The Every Newborn action plan underlines the importance of greater policy action and investment to support parents and communities in sharing their experiences and speaking out for action. What does the evidence tell us about what works when it comes to interventions that support parents and communities? This parallel session complements the launch of the Every Newborn Action Plan at the Partners’ Forum by highlighting four key areas of interest for greater policy action and investment, all of which are essential demand-side components of national RMNCH plans and budgets: interpersonal communication through community health workers and home-based visits, community mobilization through women’s groups, mass media behavioural change campaigns, and community-led advocacy and accountability networks.

Session 4E.Getting It Right: Sexual and Reproductive Health and Rights and Family Planning in the Post-2015 Agenda

Evidence indicates that the explicit inclusion of sexual and reproductive health and rights (SRHR), including family planning, in the post-2015 agenda will be necessary to achieve our goals for improved maternal, newborn and child health. In this session, panellists will reflect on progress expanding access to family planning since 2000 and highlight remaining gaps, and submit for discussion a human rights framework for ensuring the quality provision of contraceptive information and services in the post-2015 world. Attendees will be invited to share their suggestions for SRHR measures necessary for monitoring and achieving progress, including ways to ensure meaningful participation of women and youth.

3:40 pm – 4:00 pm Afternoon Refreshment Break

4:00 pm – 5:00 pm Plenary Session 4: Leveraging investments for health and sustainable development

Investing in maternal, newborn and child health means investing in our future. As we approach 2015, we must ensure that financial commitments continue to prioritize the health of women and children everywhere. This plenary will explore how innovative financing collaborations between global south players, regional blocs and new public-private partners can support health and development in an integrated manner. Panelists will also discuss the role these mechanisms play in leveraging new funding sources for health.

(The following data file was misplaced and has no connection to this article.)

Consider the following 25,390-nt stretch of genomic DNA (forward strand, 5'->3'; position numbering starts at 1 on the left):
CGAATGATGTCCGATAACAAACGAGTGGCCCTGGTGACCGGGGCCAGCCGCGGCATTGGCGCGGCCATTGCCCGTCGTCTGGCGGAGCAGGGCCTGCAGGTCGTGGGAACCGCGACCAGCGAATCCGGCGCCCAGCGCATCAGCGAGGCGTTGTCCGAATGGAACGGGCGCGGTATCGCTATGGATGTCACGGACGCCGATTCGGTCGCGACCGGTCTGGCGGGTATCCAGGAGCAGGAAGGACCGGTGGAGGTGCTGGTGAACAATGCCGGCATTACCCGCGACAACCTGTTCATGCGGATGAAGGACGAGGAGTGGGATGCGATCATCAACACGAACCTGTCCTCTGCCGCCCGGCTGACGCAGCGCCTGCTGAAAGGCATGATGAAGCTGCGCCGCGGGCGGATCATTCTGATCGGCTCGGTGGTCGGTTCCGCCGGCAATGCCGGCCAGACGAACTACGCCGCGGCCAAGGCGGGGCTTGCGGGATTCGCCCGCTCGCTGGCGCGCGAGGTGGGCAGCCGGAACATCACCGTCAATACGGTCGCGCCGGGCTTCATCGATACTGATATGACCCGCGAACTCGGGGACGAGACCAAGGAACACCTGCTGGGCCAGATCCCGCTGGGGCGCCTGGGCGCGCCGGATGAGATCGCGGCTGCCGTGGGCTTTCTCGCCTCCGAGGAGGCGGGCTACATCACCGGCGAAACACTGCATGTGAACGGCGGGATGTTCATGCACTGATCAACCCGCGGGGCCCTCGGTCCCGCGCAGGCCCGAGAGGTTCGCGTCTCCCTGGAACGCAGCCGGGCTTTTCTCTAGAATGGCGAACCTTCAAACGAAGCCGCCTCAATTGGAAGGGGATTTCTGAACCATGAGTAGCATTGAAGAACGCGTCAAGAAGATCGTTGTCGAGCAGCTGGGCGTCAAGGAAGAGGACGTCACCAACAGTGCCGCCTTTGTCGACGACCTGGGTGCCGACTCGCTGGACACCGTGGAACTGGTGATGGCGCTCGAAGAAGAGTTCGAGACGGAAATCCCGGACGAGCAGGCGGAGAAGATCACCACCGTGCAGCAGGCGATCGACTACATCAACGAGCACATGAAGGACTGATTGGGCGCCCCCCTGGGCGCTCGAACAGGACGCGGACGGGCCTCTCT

Session Participants:

Moderator: Nikiwe Bikitsha, Broadcaster and Columnist


  • Andrea Nunez Argote, Vice President, World YWCA Board
  • Margaret Chan, Director-General, World Health Organization
  • Christopher Elias, President, Global Development Program, Bill & Melinda Gates Foundation
  • Tedros Adhanom Ghebreyesus, Minister of Foreign Affairs, Ethiopia
  • Amina Mohammed, UN Special Adviser on Post-2015 Development Planning

5:00 pm – 6:00 pm Plenary Session 5: Our common vision: Delivering health and development for women and children beyond 2015

Cross-sector partnerships are essential to accelerating efforts to improve RMNCH. As the Forum draws to a close, panelists will explore how best to align the roles of private, public, civil society and other sectors – and how stakeholders can work together to accelerate progress toward health for all. This plenary aims to establish a common vision and galvanize partners for action beyond 2015, acting as a launchpad for the Partners’ Forum communiqué.

Session Participants:

MC: Nikiwe Bikitsha

Video Address from Phumzile Mlambo- Ngcuka, Executive Director of UN Women

Presentation of Partners’ Forum Communiqué.

  • Carole Presern, Executive Director, PMNCH


  • Ariel Pablos-Mendez, Assistant Administrator for Global Health, USAID
  • Miguel Pestana, Vice-President, Sustainability Strategy and Global Advocacy, Unilever
  • Babatunde Osotimehin, Executive Director, UNFPA
  • Yemurai Nyoni, founding Executive Director, Bulawayo Youth Development Organization
  • Nila Moeloek, Special Envoy of the President of the Republic of Indonesia on the Millennium Development Goals
  • Onyebuchi Chukwu, Minister of Health, Federal Republic of Nigeria
  • Flavia Bustreo, Assistant Director-General, World Health Organization
Closing remarks: Representative of the Government of the Republic of South Africa